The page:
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Friday, 14 May 2010 10:05

Afghanistan: Still Getting Worse Before It Gets Better

Written by  Michael Tennant

The United States invaded Afghanistan in October 2001. Six years later then-Senator Barack Obama, in a speech entitled “The War We Need to Win,” called Afghanistan “the right battlefield” in the Global War on Terror and pledged to “deploy at least two additional brigades to Afghanistan” if elected President. Since taking office he has made good on that promise, increasing troop levels by 17,000 in February 2009 and an additional 30,000 in December 2009.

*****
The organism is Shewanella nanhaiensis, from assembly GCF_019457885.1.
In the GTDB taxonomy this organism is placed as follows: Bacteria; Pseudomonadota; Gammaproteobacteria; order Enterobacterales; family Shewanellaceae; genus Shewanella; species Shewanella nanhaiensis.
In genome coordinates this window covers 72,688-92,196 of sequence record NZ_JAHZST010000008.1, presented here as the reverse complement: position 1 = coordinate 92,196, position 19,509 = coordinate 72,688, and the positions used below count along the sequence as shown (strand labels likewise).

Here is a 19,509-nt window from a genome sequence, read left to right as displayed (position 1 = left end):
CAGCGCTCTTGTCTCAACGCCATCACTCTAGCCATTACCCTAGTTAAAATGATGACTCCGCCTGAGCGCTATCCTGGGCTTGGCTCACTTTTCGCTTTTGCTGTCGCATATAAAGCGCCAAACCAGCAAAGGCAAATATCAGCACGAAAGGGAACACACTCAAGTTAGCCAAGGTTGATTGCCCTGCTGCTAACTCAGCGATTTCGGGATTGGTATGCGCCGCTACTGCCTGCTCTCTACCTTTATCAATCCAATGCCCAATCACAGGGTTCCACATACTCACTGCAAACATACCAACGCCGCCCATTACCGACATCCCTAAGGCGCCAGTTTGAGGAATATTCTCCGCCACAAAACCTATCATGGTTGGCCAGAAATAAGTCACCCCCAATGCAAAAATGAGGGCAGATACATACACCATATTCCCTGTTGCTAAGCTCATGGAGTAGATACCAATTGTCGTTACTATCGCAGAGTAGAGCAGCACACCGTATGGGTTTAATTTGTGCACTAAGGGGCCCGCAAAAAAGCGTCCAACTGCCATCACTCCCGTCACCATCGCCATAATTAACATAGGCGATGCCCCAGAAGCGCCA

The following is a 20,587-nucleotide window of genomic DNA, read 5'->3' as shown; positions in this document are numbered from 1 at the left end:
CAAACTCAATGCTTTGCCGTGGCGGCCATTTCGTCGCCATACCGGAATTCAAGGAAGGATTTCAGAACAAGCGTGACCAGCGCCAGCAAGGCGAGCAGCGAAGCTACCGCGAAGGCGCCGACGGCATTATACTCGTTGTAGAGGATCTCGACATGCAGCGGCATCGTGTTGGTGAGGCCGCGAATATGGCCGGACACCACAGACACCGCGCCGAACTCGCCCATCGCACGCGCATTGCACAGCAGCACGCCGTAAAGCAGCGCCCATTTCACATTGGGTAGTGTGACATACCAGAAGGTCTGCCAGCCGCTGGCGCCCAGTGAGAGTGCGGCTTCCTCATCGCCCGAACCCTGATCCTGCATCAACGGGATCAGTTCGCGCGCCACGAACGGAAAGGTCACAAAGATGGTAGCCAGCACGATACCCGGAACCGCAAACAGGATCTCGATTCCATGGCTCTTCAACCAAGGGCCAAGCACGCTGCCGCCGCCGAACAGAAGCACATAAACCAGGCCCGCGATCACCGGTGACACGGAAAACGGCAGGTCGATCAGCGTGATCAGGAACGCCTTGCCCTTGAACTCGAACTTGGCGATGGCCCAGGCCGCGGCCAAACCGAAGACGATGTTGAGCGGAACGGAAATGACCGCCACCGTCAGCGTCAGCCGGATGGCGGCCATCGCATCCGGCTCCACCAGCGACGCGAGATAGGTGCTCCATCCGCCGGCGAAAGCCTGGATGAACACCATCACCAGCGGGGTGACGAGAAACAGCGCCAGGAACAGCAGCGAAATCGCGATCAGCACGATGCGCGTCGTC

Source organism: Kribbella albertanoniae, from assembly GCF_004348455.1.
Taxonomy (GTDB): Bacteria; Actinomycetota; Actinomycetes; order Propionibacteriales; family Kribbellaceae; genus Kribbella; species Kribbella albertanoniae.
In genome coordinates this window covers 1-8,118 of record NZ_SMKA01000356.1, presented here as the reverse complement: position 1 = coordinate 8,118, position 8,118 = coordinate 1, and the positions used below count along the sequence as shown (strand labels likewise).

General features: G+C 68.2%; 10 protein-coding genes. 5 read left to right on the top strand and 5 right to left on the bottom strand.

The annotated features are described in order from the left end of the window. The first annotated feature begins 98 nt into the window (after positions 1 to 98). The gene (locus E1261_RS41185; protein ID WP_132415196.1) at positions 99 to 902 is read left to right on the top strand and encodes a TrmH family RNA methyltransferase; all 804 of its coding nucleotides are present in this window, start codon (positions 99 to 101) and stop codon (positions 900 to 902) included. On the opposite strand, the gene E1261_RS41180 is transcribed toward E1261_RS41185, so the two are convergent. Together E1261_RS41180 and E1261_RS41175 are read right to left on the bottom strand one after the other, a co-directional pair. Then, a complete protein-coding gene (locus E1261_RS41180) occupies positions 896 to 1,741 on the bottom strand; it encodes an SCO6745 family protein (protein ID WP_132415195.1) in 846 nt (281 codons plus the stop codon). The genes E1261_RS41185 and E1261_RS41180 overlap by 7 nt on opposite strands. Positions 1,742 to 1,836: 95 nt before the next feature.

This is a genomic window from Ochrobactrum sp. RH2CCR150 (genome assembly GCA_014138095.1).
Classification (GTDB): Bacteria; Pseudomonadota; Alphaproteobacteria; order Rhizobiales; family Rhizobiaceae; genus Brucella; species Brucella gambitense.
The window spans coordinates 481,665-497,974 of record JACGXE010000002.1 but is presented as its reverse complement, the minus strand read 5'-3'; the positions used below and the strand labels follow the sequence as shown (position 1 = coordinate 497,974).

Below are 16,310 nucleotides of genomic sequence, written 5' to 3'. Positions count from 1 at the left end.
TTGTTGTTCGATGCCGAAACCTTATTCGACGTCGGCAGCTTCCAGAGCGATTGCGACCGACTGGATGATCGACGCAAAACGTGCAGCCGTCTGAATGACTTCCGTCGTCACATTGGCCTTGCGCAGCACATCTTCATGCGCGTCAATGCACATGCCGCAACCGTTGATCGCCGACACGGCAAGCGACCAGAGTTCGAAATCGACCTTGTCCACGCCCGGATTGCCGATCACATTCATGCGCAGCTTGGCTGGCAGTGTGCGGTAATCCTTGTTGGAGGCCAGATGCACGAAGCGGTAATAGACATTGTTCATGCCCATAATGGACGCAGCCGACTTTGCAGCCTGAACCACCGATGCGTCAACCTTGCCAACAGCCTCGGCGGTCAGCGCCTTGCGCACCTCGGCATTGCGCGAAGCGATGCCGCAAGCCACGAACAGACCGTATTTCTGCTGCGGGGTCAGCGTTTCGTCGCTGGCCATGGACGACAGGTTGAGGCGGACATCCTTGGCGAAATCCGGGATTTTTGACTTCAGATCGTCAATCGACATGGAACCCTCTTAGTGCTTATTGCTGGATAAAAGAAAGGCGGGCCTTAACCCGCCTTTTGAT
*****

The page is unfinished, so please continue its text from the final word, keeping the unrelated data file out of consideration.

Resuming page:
Now, after nearly nine years of war under both George W. Bush and Obama and two troop increases on his watch, Obama says the “war in Afghanistan will get worse before it gets better,” according to the Associated Press. Obama made remarks to that effect in a joint press conference with Afghan President Hamid Karzai at the White House on Wednesday.

If Obama’s comments sound familiar, it’s because those very words were uttered on October 1, 2008, by Gen. David McKiernan, then the top U.S. military commander in Afghanistan, as he pleaded for more troops and other aid. As the AP reported: “‘We’re in a very tough fight,’ McKiernan said. ‘The idea that it might get worse before it gets better is certainly a possibility.’” McKiernan got his troops, yet here we are, two years later, hearing the same line from Obama.